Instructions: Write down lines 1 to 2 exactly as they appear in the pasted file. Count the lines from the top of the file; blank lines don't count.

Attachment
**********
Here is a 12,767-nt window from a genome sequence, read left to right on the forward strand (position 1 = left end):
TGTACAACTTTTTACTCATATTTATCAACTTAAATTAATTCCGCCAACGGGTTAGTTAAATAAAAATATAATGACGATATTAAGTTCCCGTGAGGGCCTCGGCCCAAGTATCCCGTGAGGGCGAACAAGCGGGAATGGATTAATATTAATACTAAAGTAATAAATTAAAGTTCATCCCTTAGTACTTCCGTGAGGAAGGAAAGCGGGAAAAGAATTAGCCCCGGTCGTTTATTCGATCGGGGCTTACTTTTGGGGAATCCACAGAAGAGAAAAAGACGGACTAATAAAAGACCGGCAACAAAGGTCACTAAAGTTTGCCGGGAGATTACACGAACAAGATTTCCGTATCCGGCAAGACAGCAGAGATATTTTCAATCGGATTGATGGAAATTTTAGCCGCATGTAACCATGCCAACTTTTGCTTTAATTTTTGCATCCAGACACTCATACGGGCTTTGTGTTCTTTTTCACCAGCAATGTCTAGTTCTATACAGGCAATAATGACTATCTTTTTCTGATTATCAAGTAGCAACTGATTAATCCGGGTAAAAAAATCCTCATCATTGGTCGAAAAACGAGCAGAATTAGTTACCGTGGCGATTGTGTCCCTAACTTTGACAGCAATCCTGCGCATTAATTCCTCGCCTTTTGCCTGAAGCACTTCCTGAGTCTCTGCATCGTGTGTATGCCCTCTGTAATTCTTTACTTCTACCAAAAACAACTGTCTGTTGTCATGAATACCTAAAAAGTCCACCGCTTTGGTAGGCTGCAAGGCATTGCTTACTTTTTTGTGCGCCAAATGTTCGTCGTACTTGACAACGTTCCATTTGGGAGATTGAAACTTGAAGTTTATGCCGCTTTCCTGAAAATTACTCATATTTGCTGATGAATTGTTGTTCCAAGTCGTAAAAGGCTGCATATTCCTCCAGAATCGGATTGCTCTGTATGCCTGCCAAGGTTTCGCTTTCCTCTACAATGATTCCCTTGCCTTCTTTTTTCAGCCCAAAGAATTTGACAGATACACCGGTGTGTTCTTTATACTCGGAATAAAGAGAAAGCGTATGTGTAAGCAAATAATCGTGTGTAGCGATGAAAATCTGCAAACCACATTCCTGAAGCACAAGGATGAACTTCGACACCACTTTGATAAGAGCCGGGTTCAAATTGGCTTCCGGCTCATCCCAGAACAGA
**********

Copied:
Here is a 12,767-nt window from a genome sequence, read left to right on the forward strand (position 1 = left end):
TGTACAACTTTTTACTCATATTTATCAACTTAAATTAATTCCGCCAACGGGTTAGTTAAATAAAAATATAATGACGATATTAAGTTCCCGTGAGGGCCTCGGCCCAAGTATCCCGTGAGGGCGAACAAGCGGGAATGGATTAATATTAATACTAAAGTAATAAATTAAAGTTCATCCCTTAGTACTTCCGTGAGGAAGGAAAGCGGGAAAAGAATTAGCCCCGGTCGTTTATTCGATCGGGGCTTACTTTTGGGGAATCCACAGAAGAGAAAAAGACGGACTAATAAAAGACCGGCAACAAAGGTCACTAAAGTTTGCCGGGAGATTACACGAACAAGATTTCCGTATCCGGCAAGACAGCAGAGATATTTTCAATCGGATTGATGGAAATTTTAGCCGCATGTAACCATGCCAACTTTTGCTTTAATTTTTGCATCCAGACACTCATACGGGCTTTGTGTTCTTTTTCACCAGCAATGTCTAGTTCTATACAGGCAATAATGACTATCTTTTTCTGATTATCAAGTAGCAACTGATTAATCCGGGTAAAAAAATCCTCATCATTGGTCGAAAAACGAGCAGAATTAGTTACCGTGGCGATTGTGTCCCTAACTTTGACAGCAATCCTGCGCATTAATTCCTCGCCTTTTGCCTGAAGCACTTCCTGAGTCTCTGCATCGTGTGTATGCCCTCTGTAATTCTTTACTTCTACCAAAAACAACTGTCTGTTGTCATGAATACCTAAAAAGTCCACCGCTTTGGTAGGCTGCAAGGCATTGCTTACTTTTTTGTGCGCCAAATGTTCGTCGTACTTGACAACGTTCCATTTGGGAGATTGAAACTTGAAGTTTATGCCGCTTTCCTGAAAATTACTCATATTTGCTGATGAATTGTTGTTCCAAGTCGTAAAAGGCTGCATATTCCTCCAGAATCGGATTGCTCTGTATGCCTGCCAAGGTTTCGCTTTCCTCTACAATGATTCCCTTGCCTTCTTTTTTCAGCCCAAAGAATTTGACAGATACACCGGTGTGTTCTTTATACTCGGAATAAAGAGAAAGCGTATGTGTAAGCAAATAATCGTGTGTAGCGATGAAAATCTGCAAACCACATTCCTGAAGCACAAGGATGAACTTCGACACCACTTTGATAAGAGCCGGGTTCAAATTGGCTTCCGGCTCATCCCAGAACAGA